This is an advanced version of the GSB's class on Strategy Beyond Markets. It is intended for students who have substantive experience working with/for governments, activist groups, the media, or heavily-regulated industries, and particularly those students with previous legal experience. The class may also appropriate for students who have academic backgrounds in political science or public policy.nnnCases and readings consider specific legal principles (e.g., antitrust, fiduciary duty, intellectual property) and how executives can anticipate and take effective action with regards to the threats and opportunities they present. The course will focus on legal doctrine within the United States, but will also consider the legal ramifications of corporate actions with regards to other nations' legal doctrine and international law. By the end of the course, students are expected to acquire not only a thorough understanding of the legal principles covered, but also insight into the appropriate market-based and non-market-based responses.

POLECON 332. Managers and the Legal Environment. 4 Units.

To excel, managers and entrepreneurs must know how to operate successfully in the legal environment in which they must conduct business. This course addresses the legal aspects of business agreements and relationships. The course begins with an overview of the different forms of business organizations available, mergers and acquisitions, public and private offerings of securities, and the fiduciary duties of officers, directors and controlling shareholders. The course covers the US court system and the laws of contracts, torts, antitrust and intellectual property. The legal aspects of the employment relationship as they relate to the liability of corporations and managers for the acts of their employees, wrongful termination, discrimination, and sexual harassment will also be covered.nnnStudents who have a JD degree, or will receive a JD degree, from a U.S. university should not take this class. If you cannot attend a class, you must notify instructors before class.

POLECON 528. Measuring Opinion and Sentiment. 2 Units.

Measuring the opinions and sentiments of consumers and employees are important responsibilities of several areas of managerial responsibility including marketing, strategy, business development, and sales. We focus on three main approaches learning the preferences of key stakeholders in the design of products and services: (1) surveys; (2) experiments; and (3) "big data." Topics include sampling, questionnaire design, and experimental design and methodology. The main assignment will be a group project. Students should have either taken Data & Decisions or have some familiarity with statistics.nn.

POLECON 530. Law and Economics for Corporate Strategy. 3 Units.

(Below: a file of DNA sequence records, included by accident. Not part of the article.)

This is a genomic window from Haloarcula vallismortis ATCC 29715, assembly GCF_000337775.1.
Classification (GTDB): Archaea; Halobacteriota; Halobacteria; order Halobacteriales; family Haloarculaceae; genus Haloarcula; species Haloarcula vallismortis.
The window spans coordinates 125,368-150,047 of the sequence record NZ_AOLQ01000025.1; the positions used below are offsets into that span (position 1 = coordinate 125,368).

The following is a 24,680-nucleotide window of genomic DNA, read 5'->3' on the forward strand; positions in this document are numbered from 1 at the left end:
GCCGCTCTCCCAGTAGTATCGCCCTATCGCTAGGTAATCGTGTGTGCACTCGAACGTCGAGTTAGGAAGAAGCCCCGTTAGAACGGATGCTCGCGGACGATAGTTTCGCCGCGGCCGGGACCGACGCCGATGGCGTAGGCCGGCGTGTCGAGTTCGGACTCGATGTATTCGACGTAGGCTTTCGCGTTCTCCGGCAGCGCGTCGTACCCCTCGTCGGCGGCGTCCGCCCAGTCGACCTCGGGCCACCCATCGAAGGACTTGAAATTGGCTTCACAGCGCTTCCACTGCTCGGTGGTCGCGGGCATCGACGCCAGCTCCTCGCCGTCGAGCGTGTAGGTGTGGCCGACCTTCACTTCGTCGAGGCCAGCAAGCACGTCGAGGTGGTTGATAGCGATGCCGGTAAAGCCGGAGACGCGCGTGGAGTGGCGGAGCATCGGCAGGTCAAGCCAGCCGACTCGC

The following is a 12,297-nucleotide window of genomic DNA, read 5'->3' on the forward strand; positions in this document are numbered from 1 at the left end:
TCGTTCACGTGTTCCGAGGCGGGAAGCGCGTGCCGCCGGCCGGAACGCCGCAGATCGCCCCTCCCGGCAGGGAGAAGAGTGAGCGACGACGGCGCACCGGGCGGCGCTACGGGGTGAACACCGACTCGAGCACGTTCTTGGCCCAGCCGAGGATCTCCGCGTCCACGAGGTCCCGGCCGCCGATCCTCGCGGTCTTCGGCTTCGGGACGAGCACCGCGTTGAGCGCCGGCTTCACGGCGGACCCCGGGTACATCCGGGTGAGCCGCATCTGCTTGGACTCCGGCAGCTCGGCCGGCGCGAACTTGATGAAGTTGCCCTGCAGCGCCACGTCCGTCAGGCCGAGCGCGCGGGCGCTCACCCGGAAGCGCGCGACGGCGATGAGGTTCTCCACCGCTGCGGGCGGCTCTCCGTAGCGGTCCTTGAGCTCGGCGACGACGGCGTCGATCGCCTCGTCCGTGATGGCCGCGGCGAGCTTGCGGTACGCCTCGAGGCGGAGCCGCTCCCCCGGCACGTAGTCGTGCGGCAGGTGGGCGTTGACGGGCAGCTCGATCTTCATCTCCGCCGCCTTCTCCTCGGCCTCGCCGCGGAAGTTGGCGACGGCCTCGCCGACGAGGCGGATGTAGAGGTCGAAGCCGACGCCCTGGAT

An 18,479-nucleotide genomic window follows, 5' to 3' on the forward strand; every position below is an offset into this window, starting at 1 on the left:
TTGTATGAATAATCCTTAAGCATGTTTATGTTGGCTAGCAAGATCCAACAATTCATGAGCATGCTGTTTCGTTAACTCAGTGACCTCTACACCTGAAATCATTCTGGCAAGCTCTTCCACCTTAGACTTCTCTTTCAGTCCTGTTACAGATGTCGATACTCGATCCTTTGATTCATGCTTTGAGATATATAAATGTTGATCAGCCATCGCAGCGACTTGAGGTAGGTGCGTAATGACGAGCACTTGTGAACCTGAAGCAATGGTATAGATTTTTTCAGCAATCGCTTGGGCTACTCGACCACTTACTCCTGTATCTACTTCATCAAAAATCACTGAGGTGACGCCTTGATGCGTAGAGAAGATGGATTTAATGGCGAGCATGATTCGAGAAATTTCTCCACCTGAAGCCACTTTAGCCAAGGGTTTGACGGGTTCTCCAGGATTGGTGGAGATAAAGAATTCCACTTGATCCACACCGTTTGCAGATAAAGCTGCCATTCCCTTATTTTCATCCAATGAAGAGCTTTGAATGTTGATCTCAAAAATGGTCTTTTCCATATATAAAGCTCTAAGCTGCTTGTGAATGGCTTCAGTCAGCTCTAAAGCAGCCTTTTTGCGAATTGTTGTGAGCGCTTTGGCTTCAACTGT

This is an advanced version of the GSB's class on Strategy Beyond Markets. It is intended for students who have substantive experience working with/for governments, activist groups, the media, or heavily-regulated industries, and particularly those students with previous legal experience. The class may also appropriate for students who have academic backgrounds in political science or public policy.nnnCases and readings consider specific legal principles (e.g., antitrust, fiduciary duty, intellectual property) and how executives can anticipate and take effective action with regards to the threats and opportunities they present. The course will focus on legal doctrine within the United States, but will also consider the legal ramifications of corporate actions with regards to other nations' legal doctrine and international law. By the end of the course, students are expected to acquire not only a thorough understanding of the legal principles covered, but also insight into the appropriate market-based and non-market-based responses.

POLECON 571. The Future of Growth: Developed and Developing World. 2 Units.

The course deals with the recent (post war) sustained high growth in the developing world and its likely evolution and impact in the future. How are these kinds of growth rates possible? What accounts for the absence of growth in a part of the developing world? What are the key political ingredients? Attention will be given to the evolving global landscape surrounding this growth. What is the impact of this widening pattern of growth and are there natural brakes that may slow the process down or make it difficult for the non-G20 developing countries and their 1/3 of the world's population to start or sustain the high growth process. The class will attempt to identify and assess the impact of important global trends and challenges. Included in the latter will be governance issues. We will spend a little time on the impact of the 2008-2009 crisis, the transmission channels and lessons learned from the vantage point of developing countries.

POLECON 670. Advanced Topics in Political Economy. 4 Units.

This is a topics class aimed at advanced students in political economy and related disciplines. It will consist of a combination of lectures and student presentations. Grading will be based on class participation and a research proposal/paper.

POLECON 683. Political Development Economics. 4 Units.